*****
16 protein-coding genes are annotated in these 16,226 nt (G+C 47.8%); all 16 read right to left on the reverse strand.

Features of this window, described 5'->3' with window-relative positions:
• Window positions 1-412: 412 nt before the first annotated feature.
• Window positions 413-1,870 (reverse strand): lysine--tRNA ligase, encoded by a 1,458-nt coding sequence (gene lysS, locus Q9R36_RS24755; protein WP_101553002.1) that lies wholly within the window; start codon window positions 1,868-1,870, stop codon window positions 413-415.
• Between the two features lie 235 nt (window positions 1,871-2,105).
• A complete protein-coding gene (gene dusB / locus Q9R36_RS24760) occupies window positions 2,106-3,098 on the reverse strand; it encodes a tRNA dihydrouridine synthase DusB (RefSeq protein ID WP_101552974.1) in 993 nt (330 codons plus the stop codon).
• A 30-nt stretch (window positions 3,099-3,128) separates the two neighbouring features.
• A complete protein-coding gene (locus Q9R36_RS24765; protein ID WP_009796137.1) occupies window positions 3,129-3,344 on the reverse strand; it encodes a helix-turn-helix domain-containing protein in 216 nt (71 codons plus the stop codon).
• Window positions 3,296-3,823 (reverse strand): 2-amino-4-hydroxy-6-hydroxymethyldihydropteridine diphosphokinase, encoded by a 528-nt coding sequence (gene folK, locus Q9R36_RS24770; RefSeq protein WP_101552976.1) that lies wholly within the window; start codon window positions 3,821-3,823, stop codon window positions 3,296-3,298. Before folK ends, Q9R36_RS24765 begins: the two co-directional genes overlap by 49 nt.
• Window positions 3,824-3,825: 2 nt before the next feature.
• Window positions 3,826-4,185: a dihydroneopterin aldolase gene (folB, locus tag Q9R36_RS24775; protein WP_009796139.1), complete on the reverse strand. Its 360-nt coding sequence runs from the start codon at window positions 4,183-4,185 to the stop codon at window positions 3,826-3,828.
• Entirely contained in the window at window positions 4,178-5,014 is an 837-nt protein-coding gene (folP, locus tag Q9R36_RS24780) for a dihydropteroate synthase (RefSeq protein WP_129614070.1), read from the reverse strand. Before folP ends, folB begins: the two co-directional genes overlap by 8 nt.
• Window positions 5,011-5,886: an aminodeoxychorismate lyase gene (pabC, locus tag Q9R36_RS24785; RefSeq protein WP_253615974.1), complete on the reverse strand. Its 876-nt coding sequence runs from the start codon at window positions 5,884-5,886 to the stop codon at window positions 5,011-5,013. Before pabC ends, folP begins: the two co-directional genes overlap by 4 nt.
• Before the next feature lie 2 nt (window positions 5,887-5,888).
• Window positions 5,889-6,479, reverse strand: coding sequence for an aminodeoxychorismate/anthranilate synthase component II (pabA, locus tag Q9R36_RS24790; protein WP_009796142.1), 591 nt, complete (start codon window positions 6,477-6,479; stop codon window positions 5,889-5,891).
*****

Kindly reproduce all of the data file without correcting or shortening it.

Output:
16 protein-coding genes are annotated in these 16,226 nt (G+C 47.8%); all 16 read right to left on the reverse strand.

Features of this window, described 5'->3' with window-relative positions:
• Window positions 1-412: 412 nt before the first annotated feature.
• Window positions 413-1,870 (reverse strand): lysine--tRNA ligase, encoded by a 1,458-nt coding sequence (gene lysS, locus Q9R36_RS24755; protein WP_101553002.1) that lies wholly within the window; start codon window positions 1,868-1,870, stop codon window positions 413-415.
• Between the two features lie 235 nt (window positions 1,871-2,105).
• A complete protein-coding gene (gene dusB / locus Q9R36_RS24760) occupies window positions 2,106-3,098 on the reverse strand; it encodes a tRNA dihydrouridine synthase DusB (RefSeq protein ID WP_101552974.1) in 993 nt (330 codons plus the stop codon).
• A 30-nt stretch (window positions 3,099-3,128) separates the two neighbouring features.
• A complete protein-coding gene (locus Q9R36_RS24765; protein ID WP_009796137.1) occupies window positions 3,129-3,344 on the reverse strand; it encodes a helix-turn-helix domain-containing protein in 216 nt (71 codons plus the stop codon).
• Window positions 3,296-3,823 (reverse strand): 2-amino-4-hydroxy-6-hydroxymethyldihydropteridine diphosphokinase, encoded by a 528-nt coding sequence (gene folK, locus Q9R36_RS24770; RefSeq protein WP_101552976.1) that lies wholly within the window; start codon window positions 3,821-3,823, stop codon window positions 3,296-3,298. Before folK ends, Q9R36_RS24765 begins: the two co-directional genes overlap by 49 nt.
• Window positions 3,824-3,825: 2 nt before the next feature.
• Window positions 3,826-4,185: a dihydroneopterin aldolase gene (folB, locus tag Q9R36_RS24775; protein WP_009796139.1), complete on the reverse strand. Its 360-nt coding sequence runs from the start codon at window positions 4,183-4,185 to the stop codon at window positions 3,826-3,828.
• Entirely contained in the window at window positions 4,178-5,014 is an 837-nt protein-coding gene (folP, locus tag Q9R36_RS24780) for a dihydropteroate synthase (RefSeq protein WP_129614070.1), read from the reverse strand. Before folP ends, folB begins: the two co-directional genes overlap by 8 nt.
• Window positions 5,011-5,886: an aminodeoxychorismate lyase gene (pabC, locus tag Q9R36_RS24785; RefSeq protein WP_253615974.1), complete on the reverse strand. Its 876-nt coding sequence runs from the start codon at window positions 5,884-5,886 to the stop codon at window positions 5,011-5,013. Before pabC ends, folP begins: the two co-directional genes overlap by 4 nt.
• Before the next feature lie 2 nt (window positions 5,887-5,888).
• Window positions 5,889-6,479, reverse strand: coding sequence for an aminodeoxychorismate/anthranilate synthase component II (pabA, locus tag Q9R36_RS24790; protein WP_009796142.1), 591 nt, complete (start codon window positions 6,477-6,479; stop codon window positions 5,889-5,891).